Long-term disability insurance is designed to help cover your living expenses should you become disabled. However, the insurance company does not start paying out benefits immediately if you become seriously ill or injured. You must meet a specific definition of disability for a certain period of time (typically 90 to 180 days) before your benefits start. This period of time is known as the waiting period or elimination period.
How is Disability Defined for Long-Term Disability Purposes?
The definition of disability is covered in your long-term disability insurance policy and will depend on the type of policy you have. The two basic types of long-term disability insurance are:
Own occupation: In this type of policy, disability is defined as the inability to work in your regular occupation. You should be eligible for benefits even if you are able to perform some other type of job.
Any occupation: Disability in this case is defined as the inability to work in any occupation. To qualify for benefits, you must prove you are unable to work in any type of job.
What Do You Do During the Waiting Period If You Become Disabled?
Many people opt to have both short-term disability and long-term disability insurance. If you have both, you can receive short-term disability benefits during most of your long-term disability waiting period. Typically, the waiting period for short-term disability is only seven to fourteen days, and the benefits last for the entire long-term disability waiting period. When short-term disability benefits expire, people who have both types of policies are usually able to transition to long-term disability benefits.
How Much Does Long-Term Disability Insurance Cost?
Long-term disability rates can depend on various factors, including your age, health, and occupation, and they can vary significantly from one provider to another. Our experienced agent can help you find the insurance you need at the lowest available premiums.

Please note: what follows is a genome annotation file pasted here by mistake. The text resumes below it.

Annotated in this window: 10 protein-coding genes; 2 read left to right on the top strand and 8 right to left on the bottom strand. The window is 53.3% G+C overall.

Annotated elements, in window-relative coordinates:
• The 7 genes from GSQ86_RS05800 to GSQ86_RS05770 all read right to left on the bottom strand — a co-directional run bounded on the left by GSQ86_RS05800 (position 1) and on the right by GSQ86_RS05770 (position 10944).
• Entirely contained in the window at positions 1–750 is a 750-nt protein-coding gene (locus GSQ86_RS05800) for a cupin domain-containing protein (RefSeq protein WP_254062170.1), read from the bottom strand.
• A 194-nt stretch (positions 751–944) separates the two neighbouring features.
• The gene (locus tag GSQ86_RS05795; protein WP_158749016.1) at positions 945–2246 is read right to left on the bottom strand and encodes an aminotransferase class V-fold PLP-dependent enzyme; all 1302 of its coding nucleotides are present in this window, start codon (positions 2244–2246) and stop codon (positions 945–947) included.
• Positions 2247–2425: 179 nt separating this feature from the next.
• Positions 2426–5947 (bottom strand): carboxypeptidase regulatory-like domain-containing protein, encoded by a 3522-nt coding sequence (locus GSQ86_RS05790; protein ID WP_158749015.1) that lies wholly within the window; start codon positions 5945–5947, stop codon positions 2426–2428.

Generally, the cost will be approximately 1% to 3% of your annual salary. If, for example, your annual salary is $50,000, your yearly cost for long-term disability insurance could run between $500 and $1,500, and your monthly payments could run between $60 and $125.
Factors Affecting the Cost of Long-Term Disability Insurance
In addition to age, health, and occupation, several factors affect long-term disability premiums, including:
Coverage amount: The higher your benefits, the higher your premiums. Long-term disability benefits are tax-free. As a general rule of thumb, set your coverage at 60% of your pre-tax salary.
Benefit period: The longer you want to receive long-term disability benefits, the more your policy will cost. As most long-term disabilities last for several years, a benefit period of five years minimum may be a good choice.
Waiting period: The shorter your waiting period, the more expensive your long-term disability insurance will be. A short-term disability policy can make it possible to opt for a longer waiting period so you can save money on your long-term disability premiums.
Consult with our friendly, knowledgeable agent about your long-term disability insurance options.